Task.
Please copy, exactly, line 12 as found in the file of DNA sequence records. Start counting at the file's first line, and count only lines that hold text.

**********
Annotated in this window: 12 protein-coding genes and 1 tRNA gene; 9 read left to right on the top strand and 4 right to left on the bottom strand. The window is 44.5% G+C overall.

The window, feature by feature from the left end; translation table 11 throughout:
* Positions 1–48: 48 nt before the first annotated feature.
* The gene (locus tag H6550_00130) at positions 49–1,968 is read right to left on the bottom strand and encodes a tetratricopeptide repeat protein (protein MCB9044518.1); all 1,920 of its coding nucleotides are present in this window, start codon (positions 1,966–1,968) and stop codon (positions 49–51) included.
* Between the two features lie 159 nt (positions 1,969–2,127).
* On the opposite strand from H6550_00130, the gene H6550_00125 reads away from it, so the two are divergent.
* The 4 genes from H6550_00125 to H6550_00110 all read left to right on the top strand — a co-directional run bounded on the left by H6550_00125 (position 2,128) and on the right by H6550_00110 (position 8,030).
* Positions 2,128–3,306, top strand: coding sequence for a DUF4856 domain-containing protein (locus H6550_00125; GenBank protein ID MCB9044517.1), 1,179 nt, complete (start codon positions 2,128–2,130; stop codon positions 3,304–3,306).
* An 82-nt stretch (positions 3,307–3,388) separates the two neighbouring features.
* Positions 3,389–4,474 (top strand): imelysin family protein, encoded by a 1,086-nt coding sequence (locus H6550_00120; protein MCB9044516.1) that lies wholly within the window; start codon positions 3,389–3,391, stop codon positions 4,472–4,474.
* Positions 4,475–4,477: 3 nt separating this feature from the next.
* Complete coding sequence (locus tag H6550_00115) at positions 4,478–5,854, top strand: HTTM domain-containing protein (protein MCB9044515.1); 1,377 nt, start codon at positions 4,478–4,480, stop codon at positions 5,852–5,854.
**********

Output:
* Complete coding sequence (locus tag H6550_00115) at positions 4,478–5,854, top strand: HTTM domain-containing protein (protein MCB9044515.1); 1,377 nt, start codon at positions 4,478–4,480, stop codon at positions 5,852–5,854.